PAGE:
For the past four days in a row, for the first time since May, Washington state reported double-digit numbers of COVID-19 deaths: 11 more deaths confirmed by the end of Sunday, 14 on Monday, 10 on Tuesday and 15 on Wednesday.

These apparent spikes can be alarming, but public health experts say daily tallies don’t paint much of a picture on their own.

It’s more informative to watch rolling averages over a longer time span — a trend line known as the “epidemiologic curve.”

“That really tells you when those individuals first became sick, and whether we’re seeing sort of an increase in an activity,” said Dr. Kathy Lofy, the Washington state health officer. “And I’m not seeing a big uptick in our epidemiologic curve for any one date, or a timeframe, quite yet.”

What the numbers mean and how to tell if the virus is spreading

When looking at charts of COVID-19 cases or deaths, look for the line cutting across the vertical bars. Each point on this line represents the average daily count from the previous 14 days.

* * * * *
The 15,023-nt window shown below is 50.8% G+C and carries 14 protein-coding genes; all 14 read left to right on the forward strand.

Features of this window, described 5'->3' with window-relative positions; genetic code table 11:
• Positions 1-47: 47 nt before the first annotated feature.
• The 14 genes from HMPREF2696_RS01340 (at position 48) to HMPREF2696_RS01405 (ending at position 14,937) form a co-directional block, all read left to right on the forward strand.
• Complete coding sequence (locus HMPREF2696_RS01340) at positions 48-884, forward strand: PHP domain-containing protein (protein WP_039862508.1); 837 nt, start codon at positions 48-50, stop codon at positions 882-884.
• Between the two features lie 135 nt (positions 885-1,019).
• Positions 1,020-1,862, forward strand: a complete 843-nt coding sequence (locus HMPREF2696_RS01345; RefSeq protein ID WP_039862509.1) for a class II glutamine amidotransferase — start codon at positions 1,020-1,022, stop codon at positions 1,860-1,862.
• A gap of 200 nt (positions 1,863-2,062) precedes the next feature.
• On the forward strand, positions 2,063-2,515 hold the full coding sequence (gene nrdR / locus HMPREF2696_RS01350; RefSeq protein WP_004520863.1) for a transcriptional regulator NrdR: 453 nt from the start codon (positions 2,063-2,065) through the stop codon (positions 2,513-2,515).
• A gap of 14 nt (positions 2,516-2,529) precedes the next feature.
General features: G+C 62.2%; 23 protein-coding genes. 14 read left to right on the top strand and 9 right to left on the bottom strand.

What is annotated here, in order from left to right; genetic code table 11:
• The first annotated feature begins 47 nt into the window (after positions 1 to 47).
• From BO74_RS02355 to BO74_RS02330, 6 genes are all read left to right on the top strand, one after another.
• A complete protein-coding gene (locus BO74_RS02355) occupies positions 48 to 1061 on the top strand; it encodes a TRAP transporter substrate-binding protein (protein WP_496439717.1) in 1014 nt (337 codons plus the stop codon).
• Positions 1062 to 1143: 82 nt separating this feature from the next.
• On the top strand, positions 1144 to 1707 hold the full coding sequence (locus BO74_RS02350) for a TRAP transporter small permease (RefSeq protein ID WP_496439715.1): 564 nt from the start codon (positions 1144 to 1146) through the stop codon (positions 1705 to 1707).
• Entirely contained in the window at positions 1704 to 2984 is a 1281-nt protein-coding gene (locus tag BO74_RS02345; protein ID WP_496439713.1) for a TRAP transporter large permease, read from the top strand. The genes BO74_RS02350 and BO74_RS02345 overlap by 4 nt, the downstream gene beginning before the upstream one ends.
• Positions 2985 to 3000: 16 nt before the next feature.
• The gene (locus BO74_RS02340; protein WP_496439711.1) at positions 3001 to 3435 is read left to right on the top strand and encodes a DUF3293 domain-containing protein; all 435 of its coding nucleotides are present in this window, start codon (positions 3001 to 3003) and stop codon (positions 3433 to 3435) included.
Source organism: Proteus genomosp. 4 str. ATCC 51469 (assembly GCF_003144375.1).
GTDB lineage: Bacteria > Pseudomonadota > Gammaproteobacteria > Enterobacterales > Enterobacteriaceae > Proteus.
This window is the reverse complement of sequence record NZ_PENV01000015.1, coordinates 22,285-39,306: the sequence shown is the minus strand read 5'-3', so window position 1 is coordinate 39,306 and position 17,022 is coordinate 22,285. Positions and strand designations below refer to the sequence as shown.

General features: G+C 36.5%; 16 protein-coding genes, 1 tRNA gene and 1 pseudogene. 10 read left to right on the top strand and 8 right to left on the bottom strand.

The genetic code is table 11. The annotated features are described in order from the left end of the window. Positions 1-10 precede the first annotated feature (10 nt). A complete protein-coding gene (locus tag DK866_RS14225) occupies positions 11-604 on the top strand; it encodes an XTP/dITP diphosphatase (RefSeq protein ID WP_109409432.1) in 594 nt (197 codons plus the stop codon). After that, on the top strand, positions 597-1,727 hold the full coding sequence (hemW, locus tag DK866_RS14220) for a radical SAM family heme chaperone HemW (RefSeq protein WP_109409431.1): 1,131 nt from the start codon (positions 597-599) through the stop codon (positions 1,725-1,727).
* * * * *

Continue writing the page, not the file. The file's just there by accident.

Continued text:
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This rolling averages of daily diagnoses and deaths gives a more accurate picture of how the virus is spreading and how lethal it has become, without our perception being muddled by one day here or there when the count was especially high or low.

Over the past two weeks, Washington has reported an average of eight deaths per day. At its peak, in early April, this average fluctuated between 20 and 25 deaths per day. It has not ticked above 10 since May.

As of 11:59 p.m. Wednesday, 1,409 people in Washington have died of COVID-19, which is 3.7% of the state’s 38,581 confirmed cases.

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